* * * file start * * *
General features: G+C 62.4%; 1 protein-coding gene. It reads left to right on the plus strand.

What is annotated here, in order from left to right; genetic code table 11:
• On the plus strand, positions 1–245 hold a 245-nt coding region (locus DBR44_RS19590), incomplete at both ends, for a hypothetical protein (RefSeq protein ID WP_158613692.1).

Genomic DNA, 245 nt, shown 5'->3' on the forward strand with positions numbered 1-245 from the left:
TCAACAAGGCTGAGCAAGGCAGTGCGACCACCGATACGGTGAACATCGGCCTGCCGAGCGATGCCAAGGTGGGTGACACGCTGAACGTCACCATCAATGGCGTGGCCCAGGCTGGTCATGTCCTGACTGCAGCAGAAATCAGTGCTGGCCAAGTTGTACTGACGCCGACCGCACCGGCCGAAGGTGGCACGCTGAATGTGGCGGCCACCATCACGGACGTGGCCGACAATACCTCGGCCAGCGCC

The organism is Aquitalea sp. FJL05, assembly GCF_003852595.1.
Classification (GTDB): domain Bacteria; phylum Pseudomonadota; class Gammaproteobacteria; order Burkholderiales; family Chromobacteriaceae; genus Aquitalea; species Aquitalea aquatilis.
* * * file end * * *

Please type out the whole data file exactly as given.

General features: G+C 62.4%; 1 protein-coding gene. It reads left to right on the plus strand.

What is annotated here, in order from left to right; genetic code table 11:
• On the plus strand, positions 1–245 hold a 245-nt coding region (locus DBR44_RS19590), incomplete at both ends, for a hypothetical protein (RefSeq protein ID WP_158613692.1).

Genomic DNA, 245 nt, shown 5'->3' on the forward strand with positions numbered 1-245 from the left:
TCAACAAGGCTGAGCAAGGCAGTGCGACCACCGATACGGTGAACATCGGCCTGCCGAGCGATGCCAAGGTGGGTGACACGCTGAACGTCACCATCAATGGCGTGGCCCAGGCTGGTCATGTCCTGACTGCAGCAGAAATCAGTGCTGGCCAAGTTGTACTGACGCCGACCGCACCGGCCGAAGGTGGCACGCTGAATGTGGCGGCCACCATCACGGACGTGGCCGACAATACCTCGGCCAGCGCC

The organism is Aquitalea sp. FJL05, assembly GCF_003852595.1.
Classification (GTDB): domain Bacteria; phylum Pseudomonadota; class Gammaproteobacteria; order Burkholderiales; family Chromobacteriaceae; genus Aquitalea; species Aquitalea aquatilis.